Review by justsumdude899
"Trilogy finale a high note for Wii"
In some aspects, Metroid Prime 3 outshines its predecessors and stands as the best of the Prime series. At the same time, it falls short of lofty expectations, and in some regards, is bested by previous entries.
The obvious change is the new platform, which comes with new controls. The good news is they work beautifully and put earlier Wii developers' work to shame. This is the first FPS on the Wii that's had the proper time and effort put into it. For this reason alone, it makes Metroid Prime 3 an important game. It puts the theory of motion controls being superior to dual analogs to the test, and for the most part, it passes. Aiming is easier and more accurate. Adjusting to the exact spot you want to hit couldn't easier. But even by the end of the game, it felt like turning was too slow and more cumbersome than a dual analog setup. You can imagine being in the heat of battle and wanting to escape because you feel you can't turn and respond adequately enough. Thankfully, Metroid Prime 3 knows the control setup's limitations, and designs the game around it. Then there's also the fact that you have to always point at the TV. That means if you're sitting at an angle, it won't feel comfortable, and even in the correct position, it's less comfortable than simply holding a regular controller in your hand. So the revolutionary controls do have some advantages as well as some minor setbacks. The big point to get here, though, is that the controls work, and for once you'll be fighting the bad guys and not the bad controls. Compared to earlier work in the Prime series, the controls are light years ahead. Compared to early Wii games, they come as a blessing and reassurance.
The music and sound design is also the best in the series. A lot of sounds are familiar, but the score itself has been magnified to epic proportions. It's fitting for the end of a trilogy. And while at first glance, Prime could be mistaken for one of the Gamecube entries, play it long enough, and the graphical improvements are noticeable and appreciated.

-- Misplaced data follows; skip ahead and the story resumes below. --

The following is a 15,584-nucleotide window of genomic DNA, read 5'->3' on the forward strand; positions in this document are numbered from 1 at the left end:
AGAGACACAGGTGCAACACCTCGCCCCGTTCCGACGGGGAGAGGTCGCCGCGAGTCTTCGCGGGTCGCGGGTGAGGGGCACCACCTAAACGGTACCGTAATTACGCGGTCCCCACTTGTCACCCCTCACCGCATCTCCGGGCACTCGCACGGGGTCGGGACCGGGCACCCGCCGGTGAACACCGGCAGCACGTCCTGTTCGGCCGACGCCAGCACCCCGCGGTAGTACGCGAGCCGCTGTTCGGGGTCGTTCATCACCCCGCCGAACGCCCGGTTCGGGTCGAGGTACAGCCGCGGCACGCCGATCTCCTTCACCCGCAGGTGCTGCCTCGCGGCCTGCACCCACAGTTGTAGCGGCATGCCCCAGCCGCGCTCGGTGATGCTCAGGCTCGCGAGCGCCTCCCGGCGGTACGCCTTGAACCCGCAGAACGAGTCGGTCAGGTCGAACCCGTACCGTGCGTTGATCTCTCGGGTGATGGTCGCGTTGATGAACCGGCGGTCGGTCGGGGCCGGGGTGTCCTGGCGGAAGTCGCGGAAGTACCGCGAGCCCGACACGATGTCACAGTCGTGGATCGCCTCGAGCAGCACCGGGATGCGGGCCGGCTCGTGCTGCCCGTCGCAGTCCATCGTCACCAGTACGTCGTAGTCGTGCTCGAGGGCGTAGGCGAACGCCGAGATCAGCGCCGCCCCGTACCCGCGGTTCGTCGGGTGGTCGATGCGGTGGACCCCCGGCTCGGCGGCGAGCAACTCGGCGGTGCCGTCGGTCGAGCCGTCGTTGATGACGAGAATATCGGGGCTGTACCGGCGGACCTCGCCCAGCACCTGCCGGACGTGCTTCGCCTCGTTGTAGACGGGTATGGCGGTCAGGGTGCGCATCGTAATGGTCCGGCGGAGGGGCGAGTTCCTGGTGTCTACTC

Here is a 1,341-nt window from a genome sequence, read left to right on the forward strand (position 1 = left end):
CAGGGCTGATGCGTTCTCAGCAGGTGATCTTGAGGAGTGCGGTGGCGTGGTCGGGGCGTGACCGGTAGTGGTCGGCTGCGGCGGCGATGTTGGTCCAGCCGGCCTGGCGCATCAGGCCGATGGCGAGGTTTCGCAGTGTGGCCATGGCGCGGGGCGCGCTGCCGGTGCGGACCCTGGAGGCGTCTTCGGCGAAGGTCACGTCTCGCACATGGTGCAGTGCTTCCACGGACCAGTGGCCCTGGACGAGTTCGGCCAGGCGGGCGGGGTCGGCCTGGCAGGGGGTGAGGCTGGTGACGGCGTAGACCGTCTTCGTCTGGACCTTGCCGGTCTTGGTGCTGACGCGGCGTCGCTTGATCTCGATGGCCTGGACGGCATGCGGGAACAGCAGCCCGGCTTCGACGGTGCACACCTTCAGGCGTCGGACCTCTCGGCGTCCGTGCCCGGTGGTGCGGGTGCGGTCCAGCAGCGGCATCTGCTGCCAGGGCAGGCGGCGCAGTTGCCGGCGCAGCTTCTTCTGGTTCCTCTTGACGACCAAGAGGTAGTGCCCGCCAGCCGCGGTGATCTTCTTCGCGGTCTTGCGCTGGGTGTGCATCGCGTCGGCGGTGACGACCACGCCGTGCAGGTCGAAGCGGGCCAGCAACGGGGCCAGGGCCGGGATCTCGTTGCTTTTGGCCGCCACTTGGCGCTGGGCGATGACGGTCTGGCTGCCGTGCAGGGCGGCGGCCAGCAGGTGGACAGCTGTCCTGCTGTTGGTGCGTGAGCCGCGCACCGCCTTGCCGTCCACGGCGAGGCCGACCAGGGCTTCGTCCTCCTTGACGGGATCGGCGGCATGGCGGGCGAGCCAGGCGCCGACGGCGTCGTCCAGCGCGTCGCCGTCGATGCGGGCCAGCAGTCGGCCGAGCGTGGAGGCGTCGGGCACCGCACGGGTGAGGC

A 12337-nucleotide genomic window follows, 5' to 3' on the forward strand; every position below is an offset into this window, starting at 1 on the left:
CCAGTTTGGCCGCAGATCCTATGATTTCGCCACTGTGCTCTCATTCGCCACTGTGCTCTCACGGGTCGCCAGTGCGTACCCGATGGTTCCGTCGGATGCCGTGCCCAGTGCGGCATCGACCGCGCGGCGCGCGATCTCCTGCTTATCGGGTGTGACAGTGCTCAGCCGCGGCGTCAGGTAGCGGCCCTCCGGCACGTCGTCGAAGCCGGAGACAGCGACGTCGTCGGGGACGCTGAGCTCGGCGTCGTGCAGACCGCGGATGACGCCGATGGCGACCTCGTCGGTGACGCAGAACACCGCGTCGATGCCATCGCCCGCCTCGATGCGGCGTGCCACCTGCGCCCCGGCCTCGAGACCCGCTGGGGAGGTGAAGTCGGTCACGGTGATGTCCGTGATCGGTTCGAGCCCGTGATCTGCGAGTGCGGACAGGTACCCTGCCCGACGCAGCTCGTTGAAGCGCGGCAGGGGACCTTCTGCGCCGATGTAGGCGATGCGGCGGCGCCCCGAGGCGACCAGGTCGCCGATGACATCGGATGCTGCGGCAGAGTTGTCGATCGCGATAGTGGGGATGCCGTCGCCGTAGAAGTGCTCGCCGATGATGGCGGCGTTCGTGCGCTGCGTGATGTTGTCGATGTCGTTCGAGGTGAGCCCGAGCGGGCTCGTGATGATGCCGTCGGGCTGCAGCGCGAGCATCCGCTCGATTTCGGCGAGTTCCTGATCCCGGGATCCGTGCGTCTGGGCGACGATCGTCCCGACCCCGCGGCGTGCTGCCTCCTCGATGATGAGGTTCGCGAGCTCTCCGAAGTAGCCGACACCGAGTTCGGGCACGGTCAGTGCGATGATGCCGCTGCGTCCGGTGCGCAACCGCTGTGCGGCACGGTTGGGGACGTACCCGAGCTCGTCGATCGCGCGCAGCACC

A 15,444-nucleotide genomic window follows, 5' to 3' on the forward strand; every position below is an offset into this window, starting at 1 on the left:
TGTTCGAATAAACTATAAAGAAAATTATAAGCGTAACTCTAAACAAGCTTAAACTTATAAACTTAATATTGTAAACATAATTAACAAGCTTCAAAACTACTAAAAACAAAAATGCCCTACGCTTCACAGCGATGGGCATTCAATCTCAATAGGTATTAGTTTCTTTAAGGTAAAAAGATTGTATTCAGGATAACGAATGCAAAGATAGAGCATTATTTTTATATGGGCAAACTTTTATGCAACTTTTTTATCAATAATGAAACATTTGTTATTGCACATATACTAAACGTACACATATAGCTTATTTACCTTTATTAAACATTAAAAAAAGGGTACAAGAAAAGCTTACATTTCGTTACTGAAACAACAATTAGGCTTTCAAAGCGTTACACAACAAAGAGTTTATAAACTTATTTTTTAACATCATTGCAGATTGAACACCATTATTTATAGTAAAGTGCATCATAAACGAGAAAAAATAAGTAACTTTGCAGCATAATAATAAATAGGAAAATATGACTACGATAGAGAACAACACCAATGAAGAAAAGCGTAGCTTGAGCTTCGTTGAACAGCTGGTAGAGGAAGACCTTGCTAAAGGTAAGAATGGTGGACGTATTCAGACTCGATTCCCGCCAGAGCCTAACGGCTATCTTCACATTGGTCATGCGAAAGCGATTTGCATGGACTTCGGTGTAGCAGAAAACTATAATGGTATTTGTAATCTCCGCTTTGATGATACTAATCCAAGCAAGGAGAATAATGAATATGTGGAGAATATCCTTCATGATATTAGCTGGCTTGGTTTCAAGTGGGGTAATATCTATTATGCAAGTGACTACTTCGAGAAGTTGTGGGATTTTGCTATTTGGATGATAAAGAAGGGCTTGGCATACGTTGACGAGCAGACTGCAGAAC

The unfortunate weakness in this title doesn't come from the controls, or the sound or graphics, but lies in familiarity and the game design itself. For one, the game isn't much different than previous Prime games. You're still saving the galaxy one power-up at a time. That's all fine and good, and great gameplay isn't something to complain about, but it's not going to make the same impact as Metroid Prime did 5 years ago. That game revitalized a franchise and brought it into a new era and let us experience a Metroid adventure for the first time in modern gaming; Prime 3 just continues standards set by that game. There are slight changes, some good, some not so good. There are two action set pieces, one at the beginning of the game, and one near the end. These sequences feel like Halo, and because they don't affect the rest of the game or change core Metroid gameplay, I found them welcome additions. It changes up the pace, it adds something new, and it allows for great cinematic battles. Another welcome addition is the voice acting and bump in general overall presentation. For once a Nintendo game feels like modern game. Sure, it's not groundbreaking from a storytelling perspective (like Bioshock), but at least Retro brought Nintendo into the 21st century. I might get spoiled and start to expect this.